21. In the Module ID box, type FilterSuccess. Click OK.

    22. Click Configure to open the Expression dialog box.

    23. Click Insert.

    24. In the Parameter Name box type Property[@Name='Result'].

    25. In the Operator box select Equals.

    26. In the Value box type Good.

    27. Click OK to save the expression.

    28. Click OK to save the module configuration.

    29. Click Add to add a new module.

    30. In the Choose Module Type box, select System.ExpressionFilter.

    31. In the Module ID box, type FilterFailure. Click OK.

    32. Click Configure to open the Expression dialog box.

    33. Click Insert.

    34. In the Parameter Name box type Property[@Name='Result'].

    35. In the Operator box select Equals.

    36. In the Value box type Bad.

    37. Click OK to save the expression.

    38. Click OK to save the module configuration.

  7. On the Regular tab, do the following:

    1. Select Success.

    2. Check the Include box next to DataSource.

    3. Check the Include box next to FilterSuccess.

    4. In the Next Module box next to DataSource select FilterSuccess.

    5. In the Next Module box next to FilterSuccess select Monitor State Output.

    6. Select Failure.

    7. Check the Include box next to DataSource.

    8. Check the Include box next to FilterFailure.

    9. In the Next Module box next to DataSource select FilterFailure.

    10. In the Next Module box next to FilterFailure select Monitor State Output.

  8. On the On Demand tab, do the following:

    1. Check the box next to Use On Demand Detection.

    2. Select Success.

    3. Check the Include box next to PassThru.

    4. Check the Include box next to Probe.

    5. Check the Include box next to FilterSuccess.

    6. In the Next Module box next to PassThru select Probe.

    7. In the Next Module box next to Probe select FilterSuccess.

    8. In the Next Module box next to FilterSuccess select Monitor State Output.

    9. Select Failure.

    10. Check the Include box next to PassThru.

    11. Check the Include box next to Probe.

    12. Check the Include box next to FilterFailure.

    13. In the Next Module box next to PassThru select Probe.

    14. In the Next Module box next to Probe select FilterFailure.

    15. In the Next Module box next to FilterFailure select Monitor State Output.

  9. On the Configuration Schema tab, do the following:

    1. In the Type box next to IntervalSeconds select Integer.

    2. Click Add to add a parameter.

    3. In the Please enter the requested value box type SyncTime. Click OK.

    4. Clear the Required box next to SyncTime.

  10. On the Overrideable Parameters tab, do the following:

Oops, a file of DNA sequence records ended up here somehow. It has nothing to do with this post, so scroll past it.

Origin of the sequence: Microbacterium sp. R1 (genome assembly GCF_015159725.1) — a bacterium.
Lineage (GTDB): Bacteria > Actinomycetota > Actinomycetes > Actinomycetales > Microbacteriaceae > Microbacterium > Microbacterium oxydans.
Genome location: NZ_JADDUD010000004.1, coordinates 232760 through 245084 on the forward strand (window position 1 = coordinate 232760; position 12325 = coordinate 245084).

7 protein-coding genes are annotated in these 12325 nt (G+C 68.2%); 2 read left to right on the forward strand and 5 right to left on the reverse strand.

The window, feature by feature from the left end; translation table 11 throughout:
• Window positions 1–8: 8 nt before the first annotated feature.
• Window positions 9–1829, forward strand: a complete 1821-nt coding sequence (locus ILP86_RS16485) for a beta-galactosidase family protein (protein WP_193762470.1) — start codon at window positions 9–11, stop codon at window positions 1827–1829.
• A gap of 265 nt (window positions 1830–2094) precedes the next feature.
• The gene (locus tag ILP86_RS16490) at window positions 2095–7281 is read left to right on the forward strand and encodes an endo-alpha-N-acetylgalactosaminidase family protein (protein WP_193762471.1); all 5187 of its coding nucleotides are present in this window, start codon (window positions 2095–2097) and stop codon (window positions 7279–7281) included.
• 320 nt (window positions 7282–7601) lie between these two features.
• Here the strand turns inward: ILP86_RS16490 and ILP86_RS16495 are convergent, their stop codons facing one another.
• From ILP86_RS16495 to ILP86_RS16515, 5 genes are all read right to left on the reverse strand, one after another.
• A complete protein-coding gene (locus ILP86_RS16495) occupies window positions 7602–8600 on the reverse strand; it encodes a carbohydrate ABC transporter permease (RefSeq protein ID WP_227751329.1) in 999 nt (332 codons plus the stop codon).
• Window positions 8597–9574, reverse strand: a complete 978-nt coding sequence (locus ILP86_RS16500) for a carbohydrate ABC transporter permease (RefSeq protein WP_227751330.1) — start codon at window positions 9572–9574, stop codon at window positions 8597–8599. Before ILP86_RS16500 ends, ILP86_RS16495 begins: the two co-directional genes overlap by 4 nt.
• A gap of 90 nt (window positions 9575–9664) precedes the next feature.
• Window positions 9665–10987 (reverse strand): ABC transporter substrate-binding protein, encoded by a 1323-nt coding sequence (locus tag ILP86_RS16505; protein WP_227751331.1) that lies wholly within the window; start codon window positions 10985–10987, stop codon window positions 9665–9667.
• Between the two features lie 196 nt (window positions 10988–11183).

1. Click Add and then IntervalSeconds.

    2. In the Choose a unique identifier box type IntervalSeconds. Click OK.

    3. In the Configuration Element box for IntervalSeconds select Integer.

    4. Click Add and then SyncTime.

    5. In the Choose a unique identifier box type SyncTime. Click OK.

  11. Click OK to save the module type.

  12. Select File, and then click Save.

Create monitor based on custom monitor type

  1. Select Health Model and then Monitors.

  2. In the Monitors pane, expand MyMP.MyComputerRole1 and then System.Health.EntityState.

  3. Right-click System.Health.AvailabilityState and select New. and then select Custom Unit Monitor.

  4. In the Choose a unique identifier box, type MyMP.MyPSTransactionMonitor. Click OK.

  5. On the General tab, in the Name box, type My PowerShell Transaction Monitor.

  6. On the Configuration tab, do the following:

    1. Click Browse for a type.

    2. In the Choose unit monitor type box select MyMP.MyPSTransactionMonitorType. Click OK.

    3. In the IntervalSeconds box type 900.

    4. Clear the text in the ComputerName box. Click the button to the right side of the box and select (Host=Windows Computer) and then Principal Name (Windows Computer).

  7. On the Health tab, do the following:

    1. In the Health State box for Success select Healthy.

    2. In the Health State box for Failure select Critical.

  8. On the Alerting tab, do the following:

    1. Check the box next to Generate alerts for this monitor.

    2. In the Generate an alert when select The monitor is in a critical health state.

    3. In the Alert name: box type Test PowerShell transaction failed.

  9. Click OK to save the monitor.

  10. Select File, and then click Save.